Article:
Please use this identifier to cite or link to this item: https://hdl.handle.net/10356/94964
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dc.contributor.authorZhou, Hongyuanen
dc.contributor.authorMa, Guoweien
dc.date.accessioned2012-05-23T04:07:42Zen
dc.date.accessioned2019-12-06T19:05:30Z-
dc.date.available2012-05-23T04:07:42Zen
dc.date.available2019-12-06T19:05:30Z-
dc.date.copyright2009en
dc.date.issued2009en
dc.identifier.citationZhou, H. Y. & Ma, G. W. (2010). Stress amplification effect of lung. Medical Hypotheses, 74(1), 37-38.en
dc.identifier.urihttps://hdl.handle.net/10356/94964-
dc.identifier.urihttp://hdl.handle.net/10220/8138en
dc.description.abstractUnder a blast or impact load, rapid movement of the thoracic wall generates stress in lung, a foam-like structure of high compressibility, which is different from general solids. Due to this unique characteristic, it is hypothesized that when lung is subjected to a blast or impact load, there will be an initial low stress progressively developed into a high stress in a short duration in a thin layer of parenchyma at the lung surface. Compared to the incident stress, the actual stress value experienced by lung is amplified, which may cause alveolar–capillary walls to burst, subsequently results in injuries such as edema or hemorrhage. This hypothesis can explain one significant phenomenon observed in animal tests that the gross thoracic compression do not cause major lung injury and there is a close relationship between thoracic wall velocity and the lung injury degree. According to the hypothesis, under a blast or impact load, there should be a significant injury degree discrepancy between a thin layer of parenchyma at the lung surface and the rest of the lung. Serious injuries should be mainly found in this thin layer, which can be employed to test whether this amplified effect exists or not. The hypothesis may shed some light on the mechanism of blast lung injury.en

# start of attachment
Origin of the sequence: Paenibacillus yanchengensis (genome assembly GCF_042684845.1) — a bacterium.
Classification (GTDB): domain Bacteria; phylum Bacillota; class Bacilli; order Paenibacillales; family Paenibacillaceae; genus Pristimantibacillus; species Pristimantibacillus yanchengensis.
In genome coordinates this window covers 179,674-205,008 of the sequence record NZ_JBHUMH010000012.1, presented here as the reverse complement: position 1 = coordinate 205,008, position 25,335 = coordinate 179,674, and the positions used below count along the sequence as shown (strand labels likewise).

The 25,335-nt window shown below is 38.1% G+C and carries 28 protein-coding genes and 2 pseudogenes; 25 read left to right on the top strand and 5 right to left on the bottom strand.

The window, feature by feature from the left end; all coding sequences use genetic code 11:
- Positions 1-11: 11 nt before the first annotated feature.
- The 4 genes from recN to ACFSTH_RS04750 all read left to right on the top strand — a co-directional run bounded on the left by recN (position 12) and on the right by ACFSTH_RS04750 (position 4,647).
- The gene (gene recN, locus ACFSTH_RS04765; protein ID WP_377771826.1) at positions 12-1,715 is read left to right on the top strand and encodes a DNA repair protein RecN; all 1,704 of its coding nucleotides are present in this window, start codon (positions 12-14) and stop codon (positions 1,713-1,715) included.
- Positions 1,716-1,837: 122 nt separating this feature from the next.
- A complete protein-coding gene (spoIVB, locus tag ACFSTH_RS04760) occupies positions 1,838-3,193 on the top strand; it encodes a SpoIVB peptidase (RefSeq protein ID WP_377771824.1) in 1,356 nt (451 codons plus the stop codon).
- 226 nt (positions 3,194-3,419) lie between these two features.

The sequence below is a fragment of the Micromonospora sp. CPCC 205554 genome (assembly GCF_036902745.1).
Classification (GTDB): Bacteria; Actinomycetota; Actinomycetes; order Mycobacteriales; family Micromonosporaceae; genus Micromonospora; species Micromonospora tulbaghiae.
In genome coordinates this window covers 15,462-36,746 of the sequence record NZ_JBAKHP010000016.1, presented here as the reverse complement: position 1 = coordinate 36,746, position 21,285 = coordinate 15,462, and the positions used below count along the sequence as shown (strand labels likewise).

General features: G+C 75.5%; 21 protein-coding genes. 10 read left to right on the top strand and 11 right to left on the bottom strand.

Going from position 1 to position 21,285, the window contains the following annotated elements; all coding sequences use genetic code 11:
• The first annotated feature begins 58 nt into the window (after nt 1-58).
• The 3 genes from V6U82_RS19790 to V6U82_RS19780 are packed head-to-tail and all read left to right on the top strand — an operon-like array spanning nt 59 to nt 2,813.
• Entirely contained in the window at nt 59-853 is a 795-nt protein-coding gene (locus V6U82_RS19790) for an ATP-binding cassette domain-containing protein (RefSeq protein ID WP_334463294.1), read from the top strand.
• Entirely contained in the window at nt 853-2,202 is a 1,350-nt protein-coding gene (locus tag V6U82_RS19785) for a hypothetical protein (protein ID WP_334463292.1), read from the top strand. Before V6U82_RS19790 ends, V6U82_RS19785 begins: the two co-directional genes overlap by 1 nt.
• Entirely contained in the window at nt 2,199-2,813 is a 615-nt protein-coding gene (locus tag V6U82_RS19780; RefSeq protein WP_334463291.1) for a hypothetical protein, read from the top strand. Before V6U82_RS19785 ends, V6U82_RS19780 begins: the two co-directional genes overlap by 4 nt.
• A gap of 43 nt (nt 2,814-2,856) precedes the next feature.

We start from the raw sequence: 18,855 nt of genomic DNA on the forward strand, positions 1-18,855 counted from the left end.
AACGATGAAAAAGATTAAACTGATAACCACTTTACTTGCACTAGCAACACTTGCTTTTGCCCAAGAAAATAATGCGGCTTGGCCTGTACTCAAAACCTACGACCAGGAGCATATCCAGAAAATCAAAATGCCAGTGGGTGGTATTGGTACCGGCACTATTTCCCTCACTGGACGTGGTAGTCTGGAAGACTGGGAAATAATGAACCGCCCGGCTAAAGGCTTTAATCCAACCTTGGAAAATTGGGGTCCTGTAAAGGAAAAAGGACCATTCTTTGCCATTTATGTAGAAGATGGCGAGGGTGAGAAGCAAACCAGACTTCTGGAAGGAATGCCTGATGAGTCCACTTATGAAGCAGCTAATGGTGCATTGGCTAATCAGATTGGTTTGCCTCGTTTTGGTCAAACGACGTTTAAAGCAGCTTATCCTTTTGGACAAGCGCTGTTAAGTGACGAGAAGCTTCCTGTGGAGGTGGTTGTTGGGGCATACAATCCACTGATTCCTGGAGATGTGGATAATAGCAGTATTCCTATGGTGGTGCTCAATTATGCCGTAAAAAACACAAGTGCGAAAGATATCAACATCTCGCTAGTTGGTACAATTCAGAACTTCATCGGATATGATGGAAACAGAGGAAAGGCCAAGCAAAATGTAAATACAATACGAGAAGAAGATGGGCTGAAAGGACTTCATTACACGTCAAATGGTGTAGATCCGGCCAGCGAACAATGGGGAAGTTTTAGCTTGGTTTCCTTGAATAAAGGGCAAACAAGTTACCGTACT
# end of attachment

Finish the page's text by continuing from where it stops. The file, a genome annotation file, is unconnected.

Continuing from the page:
dc.format.extent7 p.en
dc.language.isoenen
dc.relation.ispartofseriesMedical hypothesesen
dc.rights© 2009 Elsevier. This is the author created version of a work that has been peer reviewed and accepted for publication by Medical Hypotheses, Elsevier. It incorporates referee’s comments but changes resulting from the publishing process, such as copyediting, structural formatting, may not be reflected in this document. The published version is available at: [DOI: http://dx.doi.org/10.1016/j.mehy.2009.08.015 ]en
dc.titleStress amplification effect of lungen
dc.typeJournal Articleen
dc.contributor.schoolSchool of Civil and Environmental Engineeringen
dc.identifier.doihttp://dx.doi.org/10.1016/j.mehy.2009.08.015en
dc.identifier.rims163214en
item.grantfulltextopen-
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